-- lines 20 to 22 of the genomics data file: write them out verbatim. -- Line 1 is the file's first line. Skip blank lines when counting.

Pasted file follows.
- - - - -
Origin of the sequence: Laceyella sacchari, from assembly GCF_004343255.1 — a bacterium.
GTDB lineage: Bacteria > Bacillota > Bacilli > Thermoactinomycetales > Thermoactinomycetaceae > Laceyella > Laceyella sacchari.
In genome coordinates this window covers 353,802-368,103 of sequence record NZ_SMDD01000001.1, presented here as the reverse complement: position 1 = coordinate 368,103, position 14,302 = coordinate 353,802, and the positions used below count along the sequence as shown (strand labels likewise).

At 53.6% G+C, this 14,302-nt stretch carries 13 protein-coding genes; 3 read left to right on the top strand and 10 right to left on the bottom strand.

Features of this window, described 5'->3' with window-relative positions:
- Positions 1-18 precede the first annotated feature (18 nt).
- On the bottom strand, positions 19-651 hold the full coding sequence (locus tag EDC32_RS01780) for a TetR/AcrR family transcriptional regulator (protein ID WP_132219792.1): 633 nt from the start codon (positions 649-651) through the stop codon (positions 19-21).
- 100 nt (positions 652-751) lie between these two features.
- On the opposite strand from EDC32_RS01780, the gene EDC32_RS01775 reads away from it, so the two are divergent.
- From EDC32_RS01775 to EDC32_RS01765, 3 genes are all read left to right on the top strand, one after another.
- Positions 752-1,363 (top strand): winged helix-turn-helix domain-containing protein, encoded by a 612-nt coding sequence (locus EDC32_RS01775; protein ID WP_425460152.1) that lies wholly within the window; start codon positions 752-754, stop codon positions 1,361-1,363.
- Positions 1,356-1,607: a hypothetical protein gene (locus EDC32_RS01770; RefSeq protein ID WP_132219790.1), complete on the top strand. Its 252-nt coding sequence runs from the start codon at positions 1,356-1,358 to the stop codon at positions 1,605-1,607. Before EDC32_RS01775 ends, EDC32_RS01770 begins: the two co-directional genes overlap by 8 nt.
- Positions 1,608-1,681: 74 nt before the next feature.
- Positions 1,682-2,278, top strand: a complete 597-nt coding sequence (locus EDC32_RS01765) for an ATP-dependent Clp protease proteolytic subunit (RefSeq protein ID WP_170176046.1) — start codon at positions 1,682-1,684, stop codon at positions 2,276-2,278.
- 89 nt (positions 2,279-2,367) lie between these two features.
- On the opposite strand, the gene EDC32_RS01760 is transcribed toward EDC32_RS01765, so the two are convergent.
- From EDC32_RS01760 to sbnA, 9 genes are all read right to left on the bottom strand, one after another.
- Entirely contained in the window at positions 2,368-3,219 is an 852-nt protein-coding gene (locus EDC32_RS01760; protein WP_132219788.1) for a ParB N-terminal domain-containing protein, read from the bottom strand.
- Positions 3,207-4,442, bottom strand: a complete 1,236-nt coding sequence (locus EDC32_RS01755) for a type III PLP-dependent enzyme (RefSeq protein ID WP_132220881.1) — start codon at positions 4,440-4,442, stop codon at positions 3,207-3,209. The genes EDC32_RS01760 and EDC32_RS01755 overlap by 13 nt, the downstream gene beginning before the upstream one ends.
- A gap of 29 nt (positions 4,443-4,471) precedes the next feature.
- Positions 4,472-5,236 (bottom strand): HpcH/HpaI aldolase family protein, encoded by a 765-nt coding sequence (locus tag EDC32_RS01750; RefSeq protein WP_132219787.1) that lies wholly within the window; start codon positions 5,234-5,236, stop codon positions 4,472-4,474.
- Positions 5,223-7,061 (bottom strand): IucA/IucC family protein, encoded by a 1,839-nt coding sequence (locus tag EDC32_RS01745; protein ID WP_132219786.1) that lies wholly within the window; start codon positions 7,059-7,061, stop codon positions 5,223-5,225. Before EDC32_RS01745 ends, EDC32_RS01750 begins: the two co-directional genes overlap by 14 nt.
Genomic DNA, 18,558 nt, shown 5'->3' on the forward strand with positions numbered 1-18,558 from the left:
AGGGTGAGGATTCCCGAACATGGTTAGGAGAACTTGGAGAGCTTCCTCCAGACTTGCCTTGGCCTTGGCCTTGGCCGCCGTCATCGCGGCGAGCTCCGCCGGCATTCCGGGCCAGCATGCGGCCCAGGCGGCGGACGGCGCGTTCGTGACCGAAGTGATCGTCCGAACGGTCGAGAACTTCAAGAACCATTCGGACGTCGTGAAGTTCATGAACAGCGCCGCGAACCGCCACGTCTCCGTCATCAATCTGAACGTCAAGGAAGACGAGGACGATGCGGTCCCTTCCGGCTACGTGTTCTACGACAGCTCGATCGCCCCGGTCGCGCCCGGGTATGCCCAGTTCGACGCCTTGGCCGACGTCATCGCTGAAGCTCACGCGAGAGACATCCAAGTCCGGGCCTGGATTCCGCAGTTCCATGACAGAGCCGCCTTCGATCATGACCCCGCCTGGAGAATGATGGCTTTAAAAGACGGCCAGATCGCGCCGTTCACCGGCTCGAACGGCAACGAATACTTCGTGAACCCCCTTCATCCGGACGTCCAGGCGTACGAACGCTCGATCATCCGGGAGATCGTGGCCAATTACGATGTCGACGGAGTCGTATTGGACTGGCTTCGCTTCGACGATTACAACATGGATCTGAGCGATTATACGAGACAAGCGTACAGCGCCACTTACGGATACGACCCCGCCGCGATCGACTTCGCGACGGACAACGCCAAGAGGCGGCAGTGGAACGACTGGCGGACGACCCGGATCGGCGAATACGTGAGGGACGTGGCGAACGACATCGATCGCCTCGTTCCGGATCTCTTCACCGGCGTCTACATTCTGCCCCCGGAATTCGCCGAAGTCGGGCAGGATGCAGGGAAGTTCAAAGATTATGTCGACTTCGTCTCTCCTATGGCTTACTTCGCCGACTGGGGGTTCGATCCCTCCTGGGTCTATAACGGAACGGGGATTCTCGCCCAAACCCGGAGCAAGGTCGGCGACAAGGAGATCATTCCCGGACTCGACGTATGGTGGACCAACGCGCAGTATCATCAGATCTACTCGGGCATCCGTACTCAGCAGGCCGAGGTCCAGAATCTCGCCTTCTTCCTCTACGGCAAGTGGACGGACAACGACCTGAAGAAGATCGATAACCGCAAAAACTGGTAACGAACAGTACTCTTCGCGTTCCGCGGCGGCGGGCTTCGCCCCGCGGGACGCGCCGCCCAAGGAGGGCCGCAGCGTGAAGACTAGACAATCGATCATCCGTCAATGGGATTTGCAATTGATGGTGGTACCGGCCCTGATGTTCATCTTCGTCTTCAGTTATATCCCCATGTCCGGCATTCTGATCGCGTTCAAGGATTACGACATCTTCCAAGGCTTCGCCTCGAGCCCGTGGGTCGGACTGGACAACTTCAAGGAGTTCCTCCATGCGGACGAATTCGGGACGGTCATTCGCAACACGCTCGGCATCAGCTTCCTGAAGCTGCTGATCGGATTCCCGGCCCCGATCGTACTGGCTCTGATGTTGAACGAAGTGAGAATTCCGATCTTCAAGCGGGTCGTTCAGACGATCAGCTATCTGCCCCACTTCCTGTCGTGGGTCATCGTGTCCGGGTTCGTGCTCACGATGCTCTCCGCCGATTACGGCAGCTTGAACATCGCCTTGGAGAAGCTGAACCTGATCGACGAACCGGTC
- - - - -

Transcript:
- A gap of 29 nt (positions 4,443-4,471) precedes the next feature.
- Positions 4,472-5,236 (bottom strand): HpcH/HpaI aldolase family protein, encoded by a 765-nt coding sequence (locus tag EDC32_RS01750; RefSeq protein WP_132219787.1) that lies wholly within the window; start codon positions 5,234-5,236, stop codon positions 4,472-4,474.
- Positions 5,223-7,061 (bottom strand): IucA/IucC family protein, encoded by a 1,839-nt coding sequence (locus tag EDC32_RS01745; protein ID WP_132219786.1) that lies wholly within the window; start codon positions 7,059-7,061, stop codon positions 5,223-5,225. Before EDC32_RS01745 ends, EDC32_RS01750 begins: the two co-directional genes overlap by 14 nt.